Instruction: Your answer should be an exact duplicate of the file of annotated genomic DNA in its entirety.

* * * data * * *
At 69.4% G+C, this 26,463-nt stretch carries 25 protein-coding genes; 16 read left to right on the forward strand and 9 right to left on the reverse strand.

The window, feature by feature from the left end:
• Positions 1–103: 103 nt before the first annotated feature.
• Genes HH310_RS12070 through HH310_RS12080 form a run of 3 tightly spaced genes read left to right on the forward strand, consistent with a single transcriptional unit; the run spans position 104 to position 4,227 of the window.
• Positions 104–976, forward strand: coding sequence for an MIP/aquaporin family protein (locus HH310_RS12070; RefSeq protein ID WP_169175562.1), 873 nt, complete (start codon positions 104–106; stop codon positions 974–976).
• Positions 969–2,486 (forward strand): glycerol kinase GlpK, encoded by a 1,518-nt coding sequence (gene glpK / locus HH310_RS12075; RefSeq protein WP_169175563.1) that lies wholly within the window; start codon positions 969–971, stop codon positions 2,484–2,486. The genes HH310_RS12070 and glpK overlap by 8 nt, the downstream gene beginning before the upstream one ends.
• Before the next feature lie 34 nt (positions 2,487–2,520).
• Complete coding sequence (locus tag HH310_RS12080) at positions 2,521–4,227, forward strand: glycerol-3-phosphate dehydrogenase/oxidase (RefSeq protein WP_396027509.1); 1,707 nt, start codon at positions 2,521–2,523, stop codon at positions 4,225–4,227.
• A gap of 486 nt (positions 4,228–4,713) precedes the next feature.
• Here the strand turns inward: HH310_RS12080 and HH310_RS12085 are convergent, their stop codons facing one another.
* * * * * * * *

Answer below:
At 69.4% G+C, this 26,463-nt stretch carries 25 protein-coding genes; 16 read left to right on the forward strand and 9 right to left on the reverse strand.

The window, feature by feature from the left end:
• Positions 1–103: 103 nt before the first annotated feature.
• Genes HH310_RS12070 through HH310_RS12080 form a run of 3 tightly spaced genes read left to right on the forward strand, consistent with a single transcriptional unit; the run spans position 104 to position 4,227 of the window.
• Positions 104–976, forward strand: coding sequence for an MIP/aquaporin family protein (locus HH310_RS12070; RefSeq protein ID WP_169175562.1), 873 nt, complete (start codon positions 104–106; stop codon positions 974–976).
• Positions 969–2,486 (forward strand): glycerol kinase GlpK, encoded by a 1,518-nt coding sequence (gene glpK / locus HH310_RS12075; RefSeq protein WP_169175563.1) that lies wholly within the window; start codon positions 969–971, stop codon positions 2,484–2,486. The genes HH310_RS12070 and glpK overlap by 8 nt, the downstream gene beginning before the upstream one ends.
• Before the next feature lie 34 nt (positions 2,487–2,520).
• Complete coding sequence (locus tag HH310_RS12080) at positions 2,521–4,227, forward strand: glycerol-3-phosphate dehydrogenase/oxidase (RefSeq protein WP_396027509.1); 1,707 nt, start codon at positions 2,521–2,523, stop codon at positions 4,225–4,227.
• A gap of 486 nt (positions 4,228–4,713) precedes the next feature.
• Here the strand turns inward: HH310_RS12080 and HH310_RS12085 are convergent, their stop codons facing one another.